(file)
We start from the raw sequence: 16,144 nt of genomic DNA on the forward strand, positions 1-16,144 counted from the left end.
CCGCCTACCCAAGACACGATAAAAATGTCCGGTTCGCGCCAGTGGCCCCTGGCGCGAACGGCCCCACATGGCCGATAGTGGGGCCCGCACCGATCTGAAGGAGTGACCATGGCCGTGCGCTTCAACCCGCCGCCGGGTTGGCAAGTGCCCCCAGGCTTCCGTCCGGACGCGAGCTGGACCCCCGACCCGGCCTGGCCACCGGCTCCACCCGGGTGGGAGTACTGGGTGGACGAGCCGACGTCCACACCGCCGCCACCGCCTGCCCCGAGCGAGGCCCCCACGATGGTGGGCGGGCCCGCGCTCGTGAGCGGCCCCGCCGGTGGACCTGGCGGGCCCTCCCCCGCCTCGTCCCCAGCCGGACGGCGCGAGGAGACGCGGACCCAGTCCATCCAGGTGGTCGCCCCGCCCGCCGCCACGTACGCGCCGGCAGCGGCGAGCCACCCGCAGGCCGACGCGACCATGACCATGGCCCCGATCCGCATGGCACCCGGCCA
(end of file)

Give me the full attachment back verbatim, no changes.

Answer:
We start from the raw sequence: 16,144 nt of genomic DNA on the forward strand, positions 1-16,144 counted from the left end.
CCGCCTACCCAAGACACGATAAAAATGTCCGGTTCGCGCCAGTGGCCCCTGGCGCGAACGGCCCCACATGGCCGATAGTGGGGCCCGCACCGATCTGAAGGAGTGACCATGGCCGTGCGCTTCAACCCGCCGCCGGGTTGGCAAGTGCCCCCAGGCTTCCGTCCGGACGCGAGCTGGACCCCCGACCCGGCCTGGCCACCGGCTCCACCCGGGTGGGAGTACTGGGTGGACGAGCCGACGTCCACACCGCCGCCACCGCCTGCCCCGAGCGAGGCCCCCACGATGGTGGGCGGGCCCGCGCTCGTGAGCGGCCCCGCCGGTGGACCTGGCGGGCCCTCCCCCGCCTCGTCCCCAGCCGGACGGCGCGAGGAGACGCGGACCCAGTCCATCCAGGTGGTCGCCCCGCCCGCCGCCACGTACGCGCCGGCAGCGGCGAGCCACCCGCAGGCCGACGCGACCATGACCATGGCCCCGATCCGCATGGCACCCGGCCA